This blog, published free of charge since September 2007, is a way for me to stay in touch with seasonal bookstore visitors from afar and with all customers and friends when I am closed during the winter. My annual seasonal retirement will begin this year on November 1, and I expect to be back in spring of 2021, as early as May 15, if possible. Meanwhile, thank you so much for following Books in Northport and for supporting Dog Ears Books.
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Friday, October 26, 2012
Sun clears top of woods on Thursday morning
up books at random and slowly turning pages and reading a few lines here and
there, I often come upon thoughts and ideas it would never have occurred to me
to search out, either in print or online. It’s pure serendipity. Similarly, I
remember happening upon many unexpected treasures in the old days of the
physical card catalog at my public library. And then, in graduate school, there
was the excitement of roaming the stacks!
what may have been the last of our summer-like autumn days this year, I paced
restlessly in my empty bookstore, envying people at home raking leaves or those
driving the roads, going--going anywhere! I wanted to be out in the woods, down on the
beach, on a road—heading north, south, east, or west, but moving!
geese are on the move. Every morning flocks take to the air from their
overnight resting places and honk and wing overhead in southward Vs and strings.
Fishery-hatched salmon, obedient to blind instinct, thrash their way up streams
they never came down as young fish. Retirees are closing up their Michigan homes and
packing for winters in Florida or Arizona or California or Mexico.
human ancestors did not live in settled communities until they started gardening and farming, and peoples who do not live by agriculture and industry still today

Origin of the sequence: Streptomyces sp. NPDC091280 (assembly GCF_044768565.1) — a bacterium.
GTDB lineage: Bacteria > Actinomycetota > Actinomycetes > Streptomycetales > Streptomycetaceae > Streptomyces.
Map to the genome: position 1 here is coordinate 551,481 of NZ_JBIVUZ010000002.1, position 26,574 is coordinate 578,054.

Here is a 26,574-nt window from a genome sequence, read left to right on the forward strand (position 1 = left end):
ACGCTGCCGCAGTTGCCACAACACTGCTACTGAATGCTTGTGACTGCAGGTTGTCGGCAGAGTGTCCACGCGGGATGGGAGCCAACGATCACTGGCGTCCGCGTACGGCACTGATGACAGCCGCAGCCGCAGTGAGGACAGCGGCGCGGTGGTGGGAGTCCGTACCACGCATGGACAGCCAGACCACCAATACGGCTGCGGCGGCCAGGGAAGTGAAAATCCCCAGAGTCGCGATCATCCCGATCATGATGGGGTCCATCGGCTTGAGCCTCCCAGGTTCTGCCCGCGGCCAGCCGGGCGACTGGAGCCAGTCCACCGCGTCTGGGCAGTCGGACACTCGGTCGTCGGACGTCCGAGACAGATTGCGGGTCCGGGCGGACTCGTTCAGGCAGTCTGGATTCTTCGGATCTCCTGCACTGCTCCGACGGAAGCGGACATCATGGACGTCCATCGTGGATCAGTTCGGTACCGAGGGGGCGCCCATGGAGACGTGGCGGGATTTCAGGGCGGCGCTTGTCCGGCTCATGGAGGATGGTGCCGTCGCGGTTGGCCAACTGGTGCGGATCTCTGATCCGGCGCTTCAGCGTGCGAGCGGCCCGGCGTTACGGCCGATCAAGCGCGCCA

move with the seasons. They move livestock herds according to pasture, follow the rains. They
follow game or whatever. Just as “to every thing there is a season,” for many
dwellers on earth, “to every season there is a place.”
I am restless in spring and longing for the open road, it is Chaucer’s words in
the Prologue to his Canterbury Tales come to my mind. In autumn, it is a chapter
from Wind in the Willows, “Wayfarers All.”
sun shone. The wind blew. With the bookstore open and leaves blowing in from the sidewalk, I paced like the old timber wolf years ago in the zoo
in Traverse City. What name to give this feeling?
Bluebird Effect: Uncommon Bonds with Common Birds, a truly lovely book
by Julie Zickefoose, contains many stories of birds the author has known over
the years. My eye is most drawn to the quick pencil sketches in this book. I
looked at finished watercolor paintings, too, and read bits of stories, but I
was still, you see, too restless to sit with the book and start at the
It wasn’t that kind of day. And then I came upon the following gem: Zugunruhe, migratory
restlessness! That’s it!
Poet Teresa Scollon comes on Saturday!
nomadic ancestors are having a genetic effect on my spirit. The gypsy in my
soul tugs at the farmer in my soul. We are all tethered in place this autumn,
but we feel the tug. Luckily, we have poetry for comfort.